Creation and Redemption

The ancient world clearly understood the connection between the human and divine. Even the pagan world saw human events intertwined within those of the divine. The Trojan War was seen in these terms by the ancient Greeks. The book of Genesis shows how the creation became disordered from the fall of our first parents. Even in more modern times the notion of human frailty causing natural ruin is not a foreign concept. In William Shakespeare’s play “A Midsummer Night’s Dream,” the king and queen of the fairy world, Oberon and Titania, are engaged in a lover’s spat, fighting over the rights to an orphaned child. As the argument progresses, Titania reminds her lover that the storms and plagues of the natural world are the result of their arguments. She concludes:

And on old Hiems’ thin and icy crown
An odorous chaplet of sweet summer buds
Is, as in mockery, set: the spring, the summer,
The childing autumn, angry winter, change
Their wonted liveries, and the mazed world,
By their increase, now knows not which is which:
And this same progeny of evils comes
From our debate, from our dissension;
We are their parents and original. (Act II, Scene 1)

These same sentiments occur in the biblical texts from today’s readings. Paul’s letter to the Romans clearly sees the whole created realm as being subject to futility, and that creation is waiting in painful expectation as it waits for the redemption of our bodies. That full redemption will not take place until the eschatological times of fulfillment that remain unknown to us. The sufferings we endure – whether they be physical, moral, spiritual, or mental – are the pains of childbearing as we bring forth the reign of God in our lives. The patience required to endure the pains of labor is the same virtue we need to bring forth works of justice and peace in our lives.

Isaiah the prophet also uses the image of creation to make the same point. The rain and snow have a natural purpose of watering the earth and bringing forth life for the earth. In the same way, God’s work is never done in vain. The word of God goes forth to produce the fruits God wills for it. As with the rain and seeds of creation, we need to have patience with ourselves and others in seeing the effects of God’s word among us. Our lives, individually and communally, seem to make little progress in the life of the spirit. We struggle with our weaknesses, fall again and again into sin, and continually make the same failures. Yet, we live with the hope that in continuing to follow the promptings of God in our lives we will overcome these failings and succeed in living a life of holiness.

The gospel text too teaches us this same lesson, again within the context of images from creation. The futility of growth amid the imperfect elements of creation is all too evident: growth cannot take place on rocky ground, shallow soil, or in the midst of thorns. Only in the rich soil disposed for growth can we find success in producing fruit. Yet, God continues to sow in areas where we might not think wise. The fact that the word of God fails in these areas is not the fault of God or his word, but rather in the imperfections of the soils that receive them. As cooperators in God’s work of creation and redemption, we have the opportunity to make these imperfect soils a fitting place for God’s word to take root and produce a great deal of fruit.

If the storms and groanings of creation are the result of human sin and failure, then it follows that only a life of radical holiness and justice will result in the full redemption of creation we all desire. Poor soil can be changed into good soil, and sinful human beings – both individual persons and the community of the Church – can be made into worthy vessels that are fit dwellings for God that bring forth the reign of God on earth. As we seek to follow our common vocation, we pray together with the Church: “Let us pray to be faithful to the light we have received, to the name we bear. Father, let the light of your truth guide us to your kingdom through a world filled with lights contrary to your own. Christian is the name and the gospel we glory in. May your love make us what you have called us to be. We ask this through Christ our Lord. Amen.”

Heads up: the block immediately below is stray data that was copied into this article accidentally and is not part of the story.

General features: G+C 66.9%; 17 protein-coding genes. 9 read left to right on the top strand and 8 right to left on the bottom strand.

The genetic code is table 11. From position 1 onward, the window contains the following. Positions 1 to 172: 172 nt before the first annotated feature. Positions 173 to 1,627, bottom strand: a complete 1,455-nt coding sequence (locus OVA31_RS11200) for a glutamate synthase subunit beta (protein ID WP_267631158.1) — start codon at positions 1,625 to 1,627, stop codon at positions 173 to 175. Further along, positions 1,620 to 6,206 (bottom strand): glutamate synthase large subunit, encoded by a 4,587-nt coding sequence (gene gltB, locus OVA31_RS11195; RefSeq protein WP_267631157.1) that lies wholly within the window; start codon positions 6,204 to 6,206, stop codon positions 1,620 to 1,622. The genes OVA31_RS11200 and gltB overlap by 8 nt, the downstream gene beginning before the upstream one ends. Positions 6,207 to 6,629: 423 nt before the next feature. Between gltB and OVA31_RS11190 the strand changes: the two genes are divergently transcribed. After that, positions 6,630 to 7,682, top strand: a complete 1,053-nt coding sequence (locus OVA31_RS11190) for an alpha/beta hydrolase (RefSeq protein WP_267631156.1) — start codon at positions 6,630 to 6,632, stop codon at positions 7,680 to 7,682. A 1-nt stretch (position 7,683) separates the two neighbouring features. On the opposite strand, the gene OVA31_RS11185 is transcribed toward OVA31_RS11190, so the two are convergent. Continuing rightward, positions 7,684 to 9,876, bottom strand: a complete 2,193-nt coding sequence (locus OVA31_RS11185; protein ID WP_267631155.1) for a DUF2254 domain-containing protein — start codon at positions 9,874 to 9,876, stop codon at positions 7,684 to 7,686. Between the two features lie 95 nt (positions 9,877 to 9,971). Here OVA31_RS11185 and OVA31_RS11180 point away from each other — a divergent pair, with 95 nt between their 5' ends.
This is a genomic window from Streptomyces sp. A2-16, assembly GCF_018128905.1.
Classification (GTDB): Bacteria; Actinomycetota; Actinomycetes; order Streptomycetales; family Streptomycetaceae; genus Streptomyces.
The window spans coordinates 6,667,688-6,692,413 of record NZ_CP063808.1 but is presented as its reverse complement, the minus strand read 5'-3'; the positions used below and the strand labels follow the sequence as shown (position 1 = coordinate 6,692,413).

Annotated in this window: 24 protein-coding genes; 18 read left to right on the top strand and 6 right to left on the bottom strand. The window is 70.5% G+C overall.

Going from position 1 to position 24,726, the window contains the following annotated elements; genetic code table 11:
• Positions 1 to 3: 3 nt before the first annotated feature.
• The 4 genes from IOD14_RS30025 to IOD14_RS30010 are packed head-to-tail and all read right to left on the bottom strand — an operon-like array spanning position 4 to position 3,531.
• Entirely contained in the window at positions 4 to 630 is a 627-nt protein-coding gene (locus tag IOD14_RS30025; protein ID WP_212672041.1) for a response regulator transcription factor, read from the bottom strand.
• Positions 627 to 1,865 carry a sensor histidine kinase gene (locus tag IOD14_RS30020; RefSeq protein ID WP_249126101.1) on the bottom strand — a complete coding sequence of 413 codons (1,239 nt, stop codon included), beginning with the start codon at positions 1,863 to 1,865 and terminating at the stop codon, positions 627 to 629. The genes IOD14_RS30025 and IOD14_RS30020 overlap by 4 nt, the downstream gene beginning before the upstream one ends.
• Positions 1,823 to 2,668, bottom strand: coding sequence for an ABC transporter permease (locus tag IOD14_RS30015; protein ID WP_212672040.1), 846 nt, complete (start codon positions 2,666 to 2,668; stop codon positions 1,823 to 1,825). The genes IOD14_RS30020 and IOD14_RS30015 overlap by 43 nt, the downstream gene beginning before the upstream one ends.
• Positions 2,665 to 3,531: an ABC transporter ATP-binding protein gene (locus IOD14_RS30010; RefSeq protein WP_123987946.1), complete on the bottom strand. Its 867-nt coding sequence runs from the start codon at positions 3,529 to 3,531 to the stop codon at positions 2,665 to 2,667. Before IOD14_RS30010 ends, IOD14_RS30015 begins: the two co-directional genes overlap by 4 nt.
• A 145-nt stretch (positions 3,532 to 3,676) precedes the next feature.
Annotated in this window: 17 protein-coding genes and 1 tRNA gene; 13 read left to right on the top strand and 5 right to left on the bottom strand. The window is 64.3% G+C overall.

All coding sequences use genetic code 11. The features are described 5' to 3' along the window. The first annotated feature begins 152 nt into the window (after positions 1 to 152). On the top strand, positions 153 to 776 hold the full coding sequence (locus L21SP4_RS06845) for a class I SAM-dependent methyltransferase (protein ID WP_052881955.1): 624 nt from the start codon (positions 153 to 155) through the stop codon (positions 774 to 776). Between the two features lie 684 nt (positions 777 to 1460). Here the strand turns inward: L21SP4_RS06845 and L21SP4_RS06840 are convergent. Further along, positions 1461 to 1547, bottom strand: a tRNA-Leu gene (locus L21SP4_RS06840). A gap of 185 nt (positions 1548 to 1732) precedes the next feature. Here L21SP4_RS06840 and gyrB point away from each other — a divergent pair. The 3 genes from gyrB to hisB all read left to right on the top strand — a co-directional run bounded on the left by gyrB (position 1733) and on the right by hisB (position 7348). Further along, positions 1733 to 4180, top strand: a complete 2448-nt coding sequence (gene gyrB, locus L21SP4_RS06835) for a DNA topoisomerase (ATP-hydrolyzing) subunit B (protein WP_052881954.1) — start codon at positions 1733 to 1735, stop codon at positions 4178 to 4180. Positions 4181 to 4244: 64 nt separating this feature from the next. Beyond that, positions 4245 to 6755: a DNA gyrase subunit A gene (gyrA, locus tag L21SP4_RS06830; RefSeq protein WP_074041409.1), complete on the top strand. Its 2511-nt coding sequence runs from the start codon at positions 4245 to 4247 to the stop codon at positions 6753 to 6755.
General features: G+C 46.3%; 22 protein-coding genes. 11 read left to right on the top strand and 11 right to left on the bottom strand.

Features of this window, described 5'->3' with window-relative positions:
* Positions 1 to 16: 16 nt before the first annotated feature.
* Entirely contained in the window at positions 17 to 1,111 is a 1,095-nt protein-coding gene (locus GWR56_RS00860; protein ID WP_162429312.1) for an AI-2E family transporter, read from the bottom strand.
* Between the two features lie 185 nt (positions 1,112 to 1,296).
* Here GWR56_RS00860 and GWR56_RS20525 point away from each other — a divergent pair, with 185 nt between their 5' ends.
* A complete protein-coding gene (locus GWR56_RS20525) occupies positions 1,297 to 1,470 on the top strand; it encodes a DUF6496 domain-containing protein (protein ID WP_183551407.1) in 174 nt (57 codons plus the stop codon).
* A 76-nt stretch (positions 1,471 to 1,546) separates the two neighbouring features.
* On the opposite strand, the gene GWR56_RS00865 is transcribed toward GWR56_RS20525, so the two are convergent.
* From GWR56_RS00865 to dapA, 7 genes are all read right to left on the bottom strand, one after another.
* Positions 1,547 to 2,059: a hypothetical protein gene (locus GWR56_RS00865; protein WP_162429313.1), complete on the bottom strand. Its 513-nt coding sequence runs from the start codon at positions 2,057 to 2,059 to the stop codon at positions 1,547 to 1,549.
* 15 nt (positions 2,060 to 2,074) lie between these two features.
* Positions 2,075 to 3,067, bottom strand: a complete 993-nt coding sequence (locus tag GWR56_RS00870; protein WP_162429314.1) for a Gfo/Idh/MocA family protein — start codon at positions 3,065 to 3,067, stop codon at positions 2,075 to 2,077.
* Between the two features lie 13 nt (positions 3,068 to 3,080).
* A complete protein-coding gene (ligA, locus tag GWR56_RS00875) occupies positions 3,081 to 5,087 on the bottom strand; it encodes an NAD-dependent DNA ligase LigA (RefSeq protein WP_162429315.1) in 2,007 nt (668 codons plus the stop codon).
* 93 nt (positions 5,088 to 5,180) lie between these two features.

Jude Huntz is Director of the Human Rights Office for the Diocese of Kansas City – St. Joseph.

Daily Scripture Readings

For complete daily Scripture texts, click here.

Monday, July 11
Exodus 1:8-14, 22
Psalms 124:1b-3, 4-6, 7-8
Matthew 10:34-11:1

Tuesday, July 12
Exodus 2:1-15a
Psalms 69:3, 14, 30-31, 33-34
Matthew 11:20-24

Wednesday, July 13
Exodus 3:1-6, 9-12
Psalms 103:1b-2, 3-4, 6-7
Matthew 11:25-27

Thursday, July 14
Exodus 3:13-20
Psalms 105:1 and 5, 8-9, 24-25, 26-27
Matthew 11:28-30

Friday, July 15
Exodus 11:10—12:14
Psalms 116:12-13, 15 and 16bc, 17-18
Matthew 12:1-8

Saturday, July 16
Exodus 12:37-42
Psalms 136:1 and 23-24, 10-12, 13-15
Matthew 12:14-21

Sixteenth Sunday in Ordinary Time, July 17
Wisdom 12:13, 16-19
Psalms 86:5-6, 9-10, 15-16
Romans 8:26-27
Matthew 13:24-33

Monday, July 18
Exodus 14:5-18
Exodus 15:1bc-2, 3-4, 5-6
Matthew 12:38-42

Tuesday July 19
Exodus 14:21-15:1
Exodus 15:8-9, 10 and 12, 17
Matthew 12:46-50

Wednesday, July 20
Exodus 16:1-5, 9-15
Psalms 78:18-19, 23-24, 25-26, 27-28
Matthew 13:1-9

Thursday, July 21
Exodus 19:1-2, 9-11, 16-20b
Daniel 3:52, 53, 54, 55, 56
Matthew 13:10-17

Friday, July 22
Exodus 20:1-17
Psalms 19:8, 9, 10, 11
John 20:1-2, 11-18

Saturday, July 23
Exodus 24:3-8
Psalms 50:1b-2, 5-6, 14-15
Matthew 13:24-30

Seventeenth Sunday of Ordinary Time, Sunday, July 24
1 Kings 3:5, 7-12
Psalms 119:57, 72, 76-77, 127-128, 129-130
Romans 8:28-30
Matthew 13:44-52 or 13:44-46

The full text of the Scripture readings for this week and next week can be found here:
Click on the “Readings” tab at the top of the page.



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December 05, 2020
The Diocese of Kansas City ~ St. Joseph